Morning at the Taj Mahal in India and the fog hangs over the iconic structure like a lace veil. The crowds are few at this early morning hour, lending a sense of calm and serenity to my first visit to this man-made wonder of the world. The perfectly manicured gardens lead up to the blindingly white mausoleum where Emperor Shah Jahan and his favorite wife, Mumtaz Mahal, rest in peace.
I learn that Mahal—who died in childbirth at the ripe age of 38 after giving birth to 14 children—asked her Emperor for three things upon her death bed. The first was that Jahan never re-marry (a relatively easy ask considering he had a slew of mistresses), the second was that the Emperor cared for their 14 children, and the last wish was that he construct a monument in honor of their love. Emperor Jahan commissioned the Taj Mahal to be built as a mausoleum for his late wife and to be a symbol of their marital devotion. Once the Emperor passed away at the age of 74, his tomb was placed alongside Mumtaz Mahal in the Taj Mahal.
The Taj Mahal, first and foremost, is a love story. It is a mausoleum where two lovers—parted by death—now spend eternity reunited. It’s surreal to be here; surreal like stepping into a familiar dream and experiencing it with all five senses for the first time. The morning breeze as it sweeps across the gardens, the sparkle of light as it bounces off the reflecting pools, the cool touch of marble, the fragrant smell of flowers—it’s an immersive experience to stand before the Taj Mahal.
Seeing the Taj Mahal stirs up feelings of love and gratitude within me. I find a place to sit and stare up at its white marbled glory, now growing brighter as the morning sun makes its way across the sky. At this moment I feel as if I am consumed with love for those back home: my family, my friends, the love of my life. I may not have the means to construct a Taj Mahal for those I love in my own life, but I hope the bottomless gratitude I feel for them does not go unnoticed.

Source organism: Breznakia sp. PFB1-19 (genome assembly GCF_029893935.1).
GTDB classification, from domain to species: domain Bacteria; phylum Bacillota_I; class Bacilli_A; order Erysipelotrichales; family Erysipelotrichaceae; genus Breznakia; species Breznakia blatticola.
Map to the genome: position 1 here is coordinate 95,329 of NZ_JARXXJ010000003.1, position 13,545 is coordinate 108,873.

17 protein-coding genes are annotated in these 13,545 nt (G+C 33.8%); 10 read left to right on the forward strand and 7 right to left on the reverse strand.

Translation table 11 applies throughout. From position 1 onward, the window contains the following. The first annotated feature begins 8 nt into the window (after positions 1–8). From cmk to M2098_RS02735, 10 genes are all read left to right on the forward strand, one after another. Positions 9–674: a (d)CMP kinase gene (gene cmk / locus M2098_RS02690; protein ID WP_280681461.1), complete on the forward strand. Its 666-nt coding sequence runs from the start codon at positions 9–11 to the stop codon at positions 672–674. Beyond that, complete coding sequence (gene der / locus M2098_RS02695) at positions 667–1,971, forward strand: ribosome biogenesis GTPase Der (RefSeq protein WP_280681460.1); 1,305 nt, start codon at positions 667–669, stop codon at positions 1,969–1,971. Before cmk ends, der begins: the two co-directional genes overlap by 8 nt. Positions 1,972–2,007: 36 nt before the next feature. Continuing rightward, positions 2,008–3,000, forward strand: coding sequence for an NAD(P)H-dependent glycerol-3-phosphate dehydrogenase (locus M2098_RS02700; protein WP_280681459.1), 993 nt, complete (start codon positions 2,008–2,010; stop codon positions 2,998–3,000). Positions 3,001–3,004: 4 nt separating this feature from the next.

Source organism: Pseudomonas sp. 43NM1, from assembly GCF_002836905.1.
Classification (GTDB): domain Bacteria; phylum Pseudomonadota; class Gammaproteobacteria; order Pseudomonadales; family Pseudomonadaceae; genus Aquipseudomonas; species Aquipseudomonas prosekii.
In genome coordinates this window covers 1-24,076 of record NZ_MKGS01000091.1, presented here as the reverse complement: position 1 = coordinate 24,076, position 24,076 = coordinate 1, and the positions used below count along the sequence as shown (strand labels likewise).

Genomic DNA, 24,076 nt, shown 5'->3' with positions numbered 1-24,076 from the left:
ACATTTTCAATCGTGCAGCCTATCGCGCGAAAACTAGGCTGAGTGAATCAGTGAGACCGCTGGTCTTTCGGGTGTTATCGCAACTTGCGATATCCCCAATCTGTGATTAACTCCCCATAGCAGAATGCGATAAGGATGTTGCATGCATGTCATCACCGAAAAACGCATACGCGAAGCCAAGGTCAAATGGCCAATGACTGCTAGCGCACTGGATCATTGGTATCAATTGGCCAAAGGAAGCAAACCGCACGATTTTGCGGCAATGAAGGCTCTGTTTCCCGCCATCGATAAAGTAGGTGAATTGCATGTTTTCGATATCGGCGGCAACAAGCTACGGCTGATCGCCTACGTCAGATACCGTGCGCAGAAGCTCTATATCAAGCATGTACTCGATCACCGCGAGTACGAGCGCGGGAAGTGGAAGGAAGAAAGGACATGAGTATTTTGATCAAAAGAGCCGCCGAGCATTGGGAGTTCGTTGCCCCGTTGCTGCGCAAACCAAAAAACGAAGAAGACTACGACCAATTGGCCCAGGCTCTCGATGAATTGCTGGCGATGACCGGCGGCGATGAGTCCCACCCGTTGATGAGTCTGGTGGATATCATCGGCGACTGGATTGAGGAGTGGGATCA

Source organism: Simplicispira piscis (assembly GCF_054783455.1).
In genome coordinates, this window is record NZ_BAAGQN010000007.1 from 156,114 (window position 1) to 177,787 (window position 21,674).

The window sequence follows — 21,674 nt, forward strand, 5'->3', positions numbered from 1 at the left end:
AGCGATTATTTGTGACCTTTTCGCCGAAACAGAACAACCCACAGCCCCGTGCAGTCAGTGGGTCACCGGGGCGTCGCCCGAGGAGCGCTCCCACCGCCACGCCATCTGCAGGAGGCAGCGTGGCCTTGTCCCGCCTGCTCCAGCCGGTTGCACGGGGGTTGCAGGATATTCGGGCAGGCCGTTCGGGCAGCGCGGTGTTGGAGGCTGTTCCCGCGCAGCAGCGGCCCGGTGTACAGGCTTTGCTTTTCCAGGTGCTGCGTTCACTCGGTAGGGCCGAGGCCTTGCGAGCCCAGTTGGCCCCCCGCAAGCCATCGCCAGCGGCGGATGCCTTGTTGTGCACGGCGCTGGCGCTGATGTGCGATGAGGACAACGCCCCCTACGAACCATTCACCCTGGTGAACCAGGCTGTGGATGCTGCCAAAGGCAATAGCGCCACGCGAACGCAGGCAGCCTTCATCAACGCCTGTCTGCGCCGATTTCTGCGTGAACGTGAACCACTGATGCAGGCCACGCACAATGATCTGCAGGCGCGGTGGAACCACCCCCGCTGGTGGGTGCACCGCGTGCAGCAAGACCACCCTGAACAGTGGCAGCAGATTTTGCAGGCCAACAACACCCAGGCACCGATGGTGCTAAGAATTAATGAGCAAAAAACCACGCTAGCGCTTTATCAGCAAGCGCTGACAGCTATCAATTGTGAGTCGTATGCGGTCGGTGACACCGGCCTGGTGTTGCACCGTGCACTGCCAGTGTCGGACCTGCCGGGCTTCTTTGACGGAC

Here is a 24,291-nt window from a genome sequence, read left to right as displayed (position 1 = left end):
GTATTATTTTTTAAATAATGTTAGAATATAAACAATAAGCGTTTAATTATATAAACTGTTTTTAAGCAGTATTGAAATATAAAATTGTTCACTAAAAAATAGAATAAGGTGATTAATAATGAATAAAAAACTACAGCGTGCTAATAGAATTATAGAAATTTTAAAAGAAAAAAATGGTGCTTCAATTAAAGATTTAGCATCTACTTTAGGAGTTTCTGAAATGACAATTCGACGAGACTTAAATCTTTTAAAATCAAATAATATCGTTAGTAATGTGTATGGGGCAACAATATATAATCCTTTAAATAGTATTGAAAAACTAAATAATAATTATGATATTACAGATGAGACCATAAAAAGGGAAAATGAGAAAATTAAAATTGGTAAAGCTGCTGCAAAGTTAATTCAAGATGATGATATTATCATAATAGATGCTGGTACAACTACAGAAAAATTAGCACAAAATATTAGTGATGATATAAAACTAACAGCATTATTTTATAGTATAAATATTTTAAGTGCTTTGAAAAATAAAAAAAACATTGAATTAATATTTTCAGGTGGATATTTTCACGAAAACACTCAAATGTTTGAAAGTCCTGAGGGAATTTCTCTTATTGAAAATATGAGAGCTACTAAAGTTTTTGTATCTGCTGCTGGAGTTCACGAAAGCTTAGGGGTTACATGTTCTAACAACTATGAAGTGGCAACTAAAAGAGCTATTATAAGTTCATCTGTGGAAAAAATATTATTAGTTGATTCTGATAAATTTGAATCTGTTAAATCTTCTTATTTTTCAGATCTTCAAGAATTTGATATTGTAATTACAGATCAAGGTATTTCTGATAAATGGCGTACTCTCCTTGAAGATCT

Visiting the Taj Mahal for the first time is not as simple as walking through the gate. There are entrances to avoid and tips to know to make the most of your first-time visit to this gorgeous monument. From sidestepping the South Gate to tips on getting the best photography, read on for what to know before you go to the Taj Mahal.
When to Visit the Taj Mahal
It is best to visit in the early morning hours (before 8 am) to beat the crowds. The Taj Mahal ticket booth opens at 6 am, but lines start forming well before that. Try and get in line between 5 am and 5:15 am. Sure, this might sound early but you’ll see wrap-around lines forming by 5:45 am. As a heads up, the ticket booth is about a one-mile walk from the entrance to the Taj Mahal. To avoid the walk, you can hire one of the many rickshaw drivers waiting by the ticket booths.
Choose Your Entrance Gate Wisely
There are a few different entry gates. The three gates are the East Gate, West Gate, and the South Gate. As a rule of thumb, you’ll want to avoid the South Gate as it’s located next to a market and tends to draw pushy street hawkers who target the tourists standing in line. The South Gate also doesn’t open until 8 am, so if you’re planning to get to the Taj Mahal early, you can cross this entrance off your list.
When visiting, know that there is a women’s and men’s line at the gates, which means you’ll be temporarily separated from your party. Make a plan to meet on the other side of the line and, be fair warned, the women’s line (true to form) takes longer than the men’s. It’s worth mentioning that foreigners are expected to pay 1,000 rupees for entry, while Indian nationals pay around 20 rupees.
What to Bring and Wear
Early morning at the Taj Mahal will prove chilly, so bring a shawl to wrap around your shoulders (or a jacket for gentlemen). For women, a dress code isn’t enforced but it is considered respectful to cover your shoulders. For photographs, consider wearing bright colors as they pop against the white marble of the Taj Mahal and look awesome in pictures. As a rule of thumb, you should always have a water bottle and bug spray wherever you go in India.
What to Expect
The Taj Mahal is everything you expect it to be: large, stunning, breathtaking, beautiful. Take your time exploring the gardens and enjoying the view of the Taj Mahal from the front and back. While the front is the view, the back of the Taj Mahal is also as stunning as it sits on the Yamuna River. The inside of the Taj Mahal, on the other hand, is a little underwhelming. When going inside, expect a small circular space that is rather cramped and crowded.